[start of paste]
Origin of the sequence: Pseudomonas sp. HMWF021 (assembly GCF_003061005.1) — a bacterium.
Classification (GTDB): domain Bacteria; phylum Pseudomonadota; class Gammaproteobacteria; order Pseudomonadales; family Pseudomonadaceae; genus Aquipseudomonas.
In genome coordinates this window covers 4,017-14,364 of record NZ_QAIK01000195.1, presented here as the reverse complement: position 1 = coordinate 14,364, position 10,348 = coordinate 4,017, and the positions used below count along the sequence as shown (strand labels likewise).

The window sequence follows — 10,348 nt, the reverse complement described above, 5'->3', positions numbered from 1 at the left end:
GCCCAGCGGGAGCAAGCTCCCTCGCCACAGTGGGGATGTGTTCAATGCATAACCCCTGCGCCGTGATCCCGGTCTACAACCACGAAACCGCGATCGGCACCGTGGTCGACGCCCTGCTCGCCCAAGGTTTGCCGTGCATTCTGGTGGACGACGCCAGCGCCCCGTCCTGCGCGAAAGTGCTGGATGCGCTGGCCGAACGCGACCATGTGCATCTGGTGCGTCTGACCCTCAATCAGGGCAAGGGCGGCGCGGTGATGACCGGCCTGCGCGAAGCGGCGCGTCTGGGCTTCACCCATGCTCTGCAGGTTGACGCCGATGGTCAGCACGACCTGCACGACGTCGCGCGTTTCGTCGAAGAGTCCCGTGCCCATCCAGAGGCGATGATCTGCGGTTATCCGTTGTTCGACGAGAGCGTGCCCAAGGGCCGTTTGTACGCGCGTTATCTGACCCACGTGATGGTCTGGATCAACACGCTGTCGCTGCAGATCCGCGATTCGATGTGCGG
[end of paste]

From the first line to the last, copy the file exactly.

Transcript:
Origin of the sequence: Pseudomonas sp. HMWF021 (assembly GCF_003061005.1) — a bacterium.
Classification (GTDB): domain Bacteria; phylum Pseudomonadota; class Gammaproteobacteria; order Pseudomonadales; family Pseudomonadaceae; genus Aquipseudomonas.
In genome coordinates this window covers 4,017-14,364 of record NZ_QAIK01000195.1, presented here as the reverse complement: position 1 = coordinate 14,364, position 10,348 = coordinate 4,017, and the positions used below count along the sequence as shown (strand labels likewise).

The window sequence follows — 10,348 nt, the reverse complement described above, 5'->3', positions numbered from 1 at the left end:
GCCCAGCGGGAGCAAGCTCCCTCGCCACAGTGGGGATGTGTTCAATGCATAACCCCTGCGCCGTGATCCCGGTCTACAACCACGAAACCGCGATCGGCACCGTGGTCGACGCCCTGCTCGCCCAAGGTTTGCCGTGCATTCTGGTGGACGACGCCAGCGCCCCGTCCTGCGCGAAAGTGCTGGATGCGCTGGCCGAACGCGACCATGTGCATCTGGTGCGTCTGACCCTCAATCAGGGCAAGGGCGGCGCGGTGATGACCGGCCTGCGCGAAGCGGCGCGTCTGGGCTTCACCCATGCTCTGCAGGTTGACGCCGATGGTCAGCACGACCTGCACGACGTCGCGCGTTTCGTCGAAGAGTCCCGTGCCCATCCAGAGGCGATGATCTGCGGTTATCCGTTGTTCGACGAGAGCGTGCCCAAGGGCCGTTTGTACGCGCGTTATCTGACCCACGTGATGGTCTGGATCAACACGCTGTCGCTGCAGATCCGCGATTCGATGTGCGG